Combat has also seen its share of retooling and tweaking. The addition of dual wielding has changed spell casting into an aggressive and visceral experience, making it the most fun its been so far in the series.

Small changes to the flow of melee combat have made brandishing your favorite blunt or bladed weapons more strategic and less of a frantic slap-fest. The inclusion of Fallout-style slow motion finishing moves and assassinations add some much needed flair to enemy encounters, it's just a shame that these visual treats don't extend to archery or spell casting.

The game also suffers from disappointingly little character development. Over the course of what can be hundreds of hours of adventuring, there's very minimal camaraderie to be found amongst the main characters, companions, mages, thieves or assassins that you befriend. Even your spouse, should you choose to get married, is little more than a stranger in your home. This is only disappointing when considering the leap forward Fallout: New Vegas took in letting you create your own little band of brothers each with their own motivations and quests.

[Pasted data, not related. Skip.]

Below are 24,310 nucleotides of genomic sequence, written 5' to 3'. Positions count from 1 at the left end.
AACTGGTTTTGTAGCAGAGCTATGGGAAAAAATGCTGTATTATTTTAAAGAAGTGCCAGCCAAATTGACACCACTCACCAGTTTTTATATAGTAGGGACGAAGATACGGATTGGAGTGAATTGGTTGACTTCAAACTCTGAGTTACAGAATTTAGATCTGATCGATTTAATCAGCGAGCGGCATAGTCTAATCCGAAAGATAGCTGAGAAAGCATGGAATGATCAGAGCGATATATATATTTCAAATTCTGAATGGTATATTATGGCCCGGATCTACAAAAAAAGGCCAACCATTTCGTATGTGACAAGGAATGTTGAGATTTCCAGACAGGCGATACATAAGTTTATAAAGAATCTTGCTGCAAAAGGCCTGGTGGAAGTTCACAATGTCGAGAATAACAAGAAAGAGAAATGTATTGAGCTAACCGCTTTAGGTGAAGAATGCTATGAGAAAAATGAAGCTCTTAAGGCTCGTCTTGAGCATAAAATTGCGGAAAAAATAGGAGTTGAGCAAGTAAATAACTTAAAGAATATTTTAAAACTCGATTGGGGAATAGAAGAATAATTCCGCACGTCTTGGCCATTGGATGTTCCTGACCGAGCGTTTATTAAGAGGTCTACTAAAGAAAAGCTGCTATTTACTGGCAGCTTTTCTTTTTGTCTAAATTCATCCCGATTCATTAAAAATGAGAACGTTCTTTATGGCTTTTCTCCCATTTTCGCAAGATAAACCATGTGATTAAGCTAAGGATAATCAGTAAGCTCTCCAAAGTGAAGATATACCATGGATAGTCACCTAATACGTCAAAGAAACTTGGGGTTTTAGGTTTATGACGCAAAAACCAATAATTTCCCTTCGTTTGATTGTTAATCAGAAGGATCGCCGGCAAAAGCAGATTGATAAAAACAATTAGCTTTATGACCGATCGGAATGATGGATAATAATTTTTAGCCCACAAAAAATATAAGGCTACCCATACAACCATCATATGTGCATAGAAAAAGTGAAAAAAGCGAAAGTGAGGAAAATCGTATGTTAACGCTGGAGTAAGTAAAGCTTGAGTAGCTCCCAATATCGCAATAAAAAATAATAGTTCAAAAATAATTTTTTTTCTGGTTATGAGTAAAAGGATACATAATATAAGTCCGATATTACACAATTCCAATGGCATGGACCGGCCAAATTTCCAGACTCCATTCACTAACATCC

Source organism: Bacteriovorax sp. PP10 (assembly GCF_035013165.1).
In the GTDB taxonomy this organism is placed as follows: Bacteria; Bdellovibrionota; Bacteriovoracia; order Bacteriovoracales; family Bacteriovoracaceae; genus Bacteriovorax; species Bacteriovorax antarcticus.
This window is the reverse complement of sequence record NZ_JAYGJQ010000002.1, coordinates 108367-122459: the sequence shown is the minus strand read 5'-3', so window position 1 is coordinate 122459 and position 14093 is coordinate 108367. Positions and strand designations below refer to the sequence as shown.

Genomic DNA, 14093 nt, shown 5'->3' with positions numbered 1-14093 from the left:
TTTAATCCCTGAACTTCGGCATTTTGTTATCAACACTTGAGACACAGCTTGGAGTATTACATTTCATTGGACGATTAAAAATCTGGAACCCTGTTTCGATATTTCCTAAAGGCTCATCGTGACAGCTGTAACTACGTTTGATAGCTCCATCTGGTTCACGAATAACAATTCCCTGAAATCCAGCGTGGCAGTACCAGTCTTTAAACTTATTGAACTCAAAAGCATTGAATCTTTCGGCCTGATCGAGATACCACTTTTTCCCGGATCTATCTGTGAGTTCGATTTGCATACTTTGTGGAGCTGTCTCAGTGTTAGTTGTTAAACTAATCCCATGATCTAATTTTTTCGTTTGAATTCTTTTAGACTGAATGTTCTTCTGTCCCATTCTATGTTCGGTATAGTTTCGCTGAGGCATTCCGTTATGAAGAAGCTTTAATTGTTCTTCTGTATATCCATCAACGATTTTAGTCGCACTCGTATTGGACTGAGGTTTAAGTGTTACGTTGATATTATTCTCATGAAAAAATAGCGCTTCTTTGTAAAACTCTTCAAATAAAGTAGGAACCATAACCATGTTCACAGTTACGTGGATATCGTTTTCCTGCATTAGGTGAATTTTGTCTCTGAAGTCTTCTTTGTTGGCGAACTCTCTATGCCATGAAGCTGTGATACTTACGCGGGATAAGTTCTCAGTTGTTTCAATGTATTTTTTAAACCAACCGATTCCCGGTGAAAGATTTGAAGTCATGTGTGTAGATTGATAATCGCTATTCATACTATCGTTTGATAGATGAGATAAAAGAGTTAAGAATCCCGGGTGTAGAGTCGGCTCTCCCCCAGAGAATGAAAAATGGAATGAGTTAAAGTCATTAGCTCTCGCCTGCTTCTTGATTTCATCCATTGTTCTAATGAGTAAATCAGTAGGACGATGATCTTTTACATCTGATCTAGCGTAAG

That's not to say that Skyrim's inhabitants aren't interesting. In fact, not only is each character imbued with his or her own personality but they each seem to be caught up in some mess that requires you to steal, swindle, bribe or murder on their behalf. Every quest and every character invariably takes an unexpected twist that keeps you on your toes.

To be fair, the most important character you'll fall in love with is the one Bethesda nailed - Skyrim itself. The world is as alive and engrossing as any novel or film. It's not a game you play - it's a role you inhabit. The true charm of the Elder Scrolls series lies in its enchanting lore and secrets waiting to be discovered. It's the reason so many sleepless nights are so willingly given.

The Elder Scrolls V: Skyrim is available now for Xbox 360, PlayStation 3 and PC. It is rated M for Mature by the ESRB.

  • CBS News Staff